DYING by Spectres
Genre: Shoegaze, Noise Rock
Favorite Tracks: “Blood in the Cups,” “Where Flies Sleep”
It’s such a cliche in “hipster” circles to say that a band was better before they went mainstream that it’s impossible to say it without feeling at least a little embarrassed. Yet, there’s a reason why that sentiment grew in the first place; any art that feels compromised or diluted for the benefit of the artists’ benefactors always feels as if it is missing some vital honesty. In the case of the UK’s Spectres, it’s disappointing that their first release with label Sonic Cathedral, DYING, comes through the process void of the things that make them interesting as a band. In their early catalogue they were a shoegaze act with a healthy dose of post-punk and noise-driven aggression to keep them tantalizing. This last October they also released the phenomenal single “Spectre,” apparently a fake/alternative theme song for the upcoming James Bond film of the same name, that takes the listener on a sweeping sonic journey. To push it even further, the B-side to “Spectre” was the noisy and terrifying “Bondage,” a fascinating Hellscape of distortion for anyone drawn to harsh music.
DYING sadly fails to truly capitalize on the varied wheelhouse of genres Spectres have clearly demonstrated they’re capable of. The album functions mostly as a straightforward, fuzzy wall of vaguely dark shoegaze guitars that makes for an overall pleasant experience, but never delivers on the unexpected detours into other genres their other music seems to suggest. It’s not a terrible record, it’s just more of a letdown when a band that seems full of potential produces something middling than when an average band produces something good. Had Spectres strictly made moody, Sonic Youth-inspired shoegaze up to this point, DYING would probably feel like a very solid effort. In 2015, however, the hunger for new combinations of genres is insatiable, and when an artist doesn’t deliver on this, it’s incredibly easy to get bored with them.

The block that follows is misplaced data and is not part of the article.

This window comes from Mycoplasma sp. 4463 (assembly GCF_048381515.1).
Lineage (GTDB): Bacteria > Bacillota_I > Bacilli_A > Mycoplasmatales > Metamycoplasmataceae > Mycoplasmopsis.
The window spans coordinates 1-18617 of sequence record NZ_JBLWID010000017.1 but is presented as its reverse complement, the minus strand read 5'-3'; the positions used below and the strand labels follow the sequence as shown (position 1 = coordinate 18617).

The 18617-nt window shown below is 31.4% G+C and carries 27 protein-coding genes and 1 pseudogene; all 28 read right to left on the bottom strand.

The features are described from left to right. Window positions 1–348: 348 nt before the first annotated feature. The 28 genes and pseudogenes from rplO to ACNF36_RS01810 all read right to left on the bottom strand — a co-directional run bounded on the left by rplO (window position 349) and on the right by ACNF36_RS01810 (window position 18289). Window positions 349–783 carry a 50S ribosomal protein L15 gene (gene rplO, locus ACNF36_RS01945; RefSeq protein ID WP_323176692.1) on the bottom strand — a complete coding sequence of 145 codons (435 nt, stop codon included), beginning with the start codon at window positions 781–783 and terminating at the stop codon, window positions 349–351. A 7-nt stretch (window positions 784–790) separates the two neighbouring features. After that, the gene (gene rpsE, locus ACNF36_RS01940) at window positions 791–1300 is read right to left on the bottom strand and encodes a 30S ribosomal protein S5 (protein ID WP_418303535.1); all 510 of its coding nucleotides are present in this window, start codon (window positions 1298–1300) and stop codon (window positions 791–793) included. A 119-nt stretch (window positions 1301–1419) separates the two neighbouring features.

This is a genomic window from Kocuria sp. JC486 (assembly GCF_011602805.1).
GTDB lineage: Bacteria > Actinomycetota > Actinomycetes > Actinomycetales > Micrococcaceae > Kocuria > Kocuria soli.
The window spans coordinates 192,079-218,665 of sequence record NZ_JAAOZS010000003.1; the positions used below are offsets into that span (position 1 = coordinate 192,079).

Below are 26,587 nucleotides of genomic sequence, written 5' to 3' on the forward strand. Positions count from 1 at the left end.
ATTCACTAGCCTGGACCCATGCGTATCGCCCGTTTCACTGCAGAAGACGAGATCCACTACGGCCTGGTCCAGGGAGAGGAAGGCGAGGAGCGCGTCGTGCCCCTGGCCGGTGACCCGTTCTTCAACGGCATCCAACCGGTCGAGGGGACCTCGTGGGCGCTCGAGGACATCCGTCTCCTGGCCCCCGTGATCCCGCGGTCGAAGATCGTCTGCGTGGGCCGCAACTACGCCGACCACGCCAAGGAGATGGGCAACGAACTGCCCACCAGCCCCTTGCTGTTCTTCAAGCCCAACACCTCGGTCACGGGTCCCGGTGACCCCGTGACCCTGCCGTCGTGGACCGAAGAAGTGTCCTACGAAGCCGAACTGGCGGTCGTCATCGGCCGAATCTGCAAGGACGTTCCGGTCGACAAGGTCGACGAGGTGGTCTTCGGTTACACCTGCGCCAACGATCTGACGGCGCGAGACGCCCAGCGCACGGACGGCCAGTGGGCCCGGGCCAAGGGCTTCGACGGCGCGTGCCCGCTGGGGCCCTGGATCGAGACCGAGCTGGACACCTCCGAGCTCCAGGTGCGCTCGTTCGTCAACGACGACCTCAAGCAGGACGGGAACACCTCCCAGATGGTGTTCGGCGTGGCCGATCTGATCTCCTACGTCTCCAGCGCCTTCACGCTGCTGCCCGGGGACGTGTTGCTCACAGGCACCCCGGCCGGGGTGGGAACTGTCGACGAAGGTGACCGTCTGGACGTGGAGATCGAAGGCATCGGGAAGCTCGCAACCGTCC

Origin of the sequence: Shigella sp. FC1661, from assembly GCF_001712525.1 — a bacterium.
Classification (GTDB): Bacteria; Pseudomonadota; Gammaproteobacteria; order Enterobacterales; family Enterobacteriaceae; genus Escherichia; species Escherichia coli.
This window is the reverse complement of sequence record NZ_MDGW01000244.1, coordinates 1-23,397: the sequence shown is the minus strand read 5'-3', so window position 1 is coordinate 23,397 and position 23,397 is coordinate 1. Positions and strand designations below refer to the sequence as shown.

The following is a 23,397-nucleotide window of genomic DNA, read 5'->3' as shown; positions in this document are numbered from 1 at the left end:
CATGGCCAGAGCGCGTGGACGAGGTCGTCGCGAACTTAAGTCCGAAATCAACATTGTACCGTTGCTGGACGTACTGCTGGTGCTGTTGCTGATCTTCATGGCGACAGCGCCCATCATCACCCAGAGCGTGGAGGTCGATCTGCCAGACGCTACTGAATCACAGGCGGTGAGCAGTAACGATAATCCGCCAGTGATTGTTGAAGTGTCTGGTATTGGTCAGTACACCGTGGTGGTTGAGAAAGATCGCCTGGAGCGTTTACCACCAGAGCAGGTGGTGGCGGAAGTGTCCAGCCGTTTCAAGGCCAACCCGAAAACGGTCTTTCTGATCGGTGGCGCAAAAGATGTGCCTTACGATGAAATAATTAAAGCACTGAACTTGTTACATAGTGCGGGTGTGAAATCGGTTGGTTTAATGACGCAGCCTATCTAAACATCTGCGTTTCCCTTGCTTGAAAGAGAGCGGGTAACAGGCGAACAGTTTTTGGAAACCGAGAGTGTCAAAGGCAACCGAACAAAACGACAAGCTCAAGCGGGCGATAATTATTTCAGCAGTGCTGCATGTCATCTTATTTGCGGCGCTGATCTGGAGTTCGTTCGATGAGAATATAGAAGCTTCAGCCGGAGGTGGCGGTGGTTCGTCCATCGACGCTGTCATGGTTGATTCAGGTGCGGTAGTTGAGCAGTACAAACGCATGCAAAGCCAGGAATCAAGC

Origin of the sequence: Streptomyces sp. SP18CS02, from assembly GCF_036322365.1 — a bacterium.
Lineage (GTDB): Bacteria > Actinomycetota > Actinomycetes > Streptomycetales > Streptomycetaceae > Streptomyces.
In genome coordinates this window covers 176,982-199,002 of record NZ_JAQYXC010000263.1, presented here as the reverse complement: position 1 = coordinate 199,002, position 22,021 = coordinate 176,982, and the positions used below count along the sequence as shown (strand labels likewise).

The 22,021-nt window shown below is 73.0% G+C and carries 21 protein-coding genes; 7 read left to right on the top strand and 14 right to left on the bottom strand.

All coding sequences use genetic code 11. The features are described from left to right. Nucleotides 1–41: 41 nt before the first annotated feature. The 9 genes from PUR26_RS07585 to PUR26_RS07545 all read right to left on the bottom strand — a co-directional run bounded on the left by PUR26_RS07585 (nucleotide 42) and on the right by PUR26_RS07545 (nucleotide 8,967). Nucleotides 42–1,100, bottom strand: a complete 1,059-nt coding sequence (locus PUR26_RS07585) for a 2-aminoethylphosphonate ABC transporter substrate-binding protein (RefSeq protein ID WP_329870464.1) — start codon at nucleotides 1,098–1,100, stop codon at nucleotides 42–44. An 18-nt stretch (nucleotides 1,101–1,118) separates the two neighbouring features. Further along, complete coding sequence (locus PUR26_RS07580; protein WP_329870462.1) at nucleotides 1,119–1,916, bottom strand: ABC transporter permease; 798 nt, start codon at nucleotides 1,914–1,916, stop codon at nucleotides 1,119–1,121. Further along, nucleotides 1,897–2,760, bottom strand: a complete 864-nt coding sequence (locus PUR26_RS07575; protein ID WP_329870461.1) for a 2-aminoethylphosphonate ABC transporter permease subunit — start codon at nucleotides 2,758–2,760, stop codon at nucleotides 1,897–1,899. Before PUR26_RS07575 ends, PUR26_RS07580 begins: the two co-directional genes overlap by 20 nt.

It may not strictly be that debuting on a label is what dragged DYING down. Most of Spectres’ other releases have been singles or EPs. In all likelihood, stretching out ideas about how to combine genres became too intimidating, and so releasing a record that played it safe seemed like a surefire way to acquire a fan base. In the ever-expanding landscape of niche subreddits, Rate Your Music threads, and various other forums, it’s better to do something new to turn heads than to play by a perceived rulebook. In all honesty, a collection of small but diverse EPs would be much more engaging from this group than a full album, and there’s no reason they couldn’t gather a fan base around those alone. The days of strictly having to craft full-length albums to gain attention are long gone. The internet has gladly changed the restrictions artists used to face in how they present their music. Hopefully, Spectres will find their way to even stranger sounds and showcase their talents all the better for it.
Verdict: Do Not Recommend (But Recommend Artist)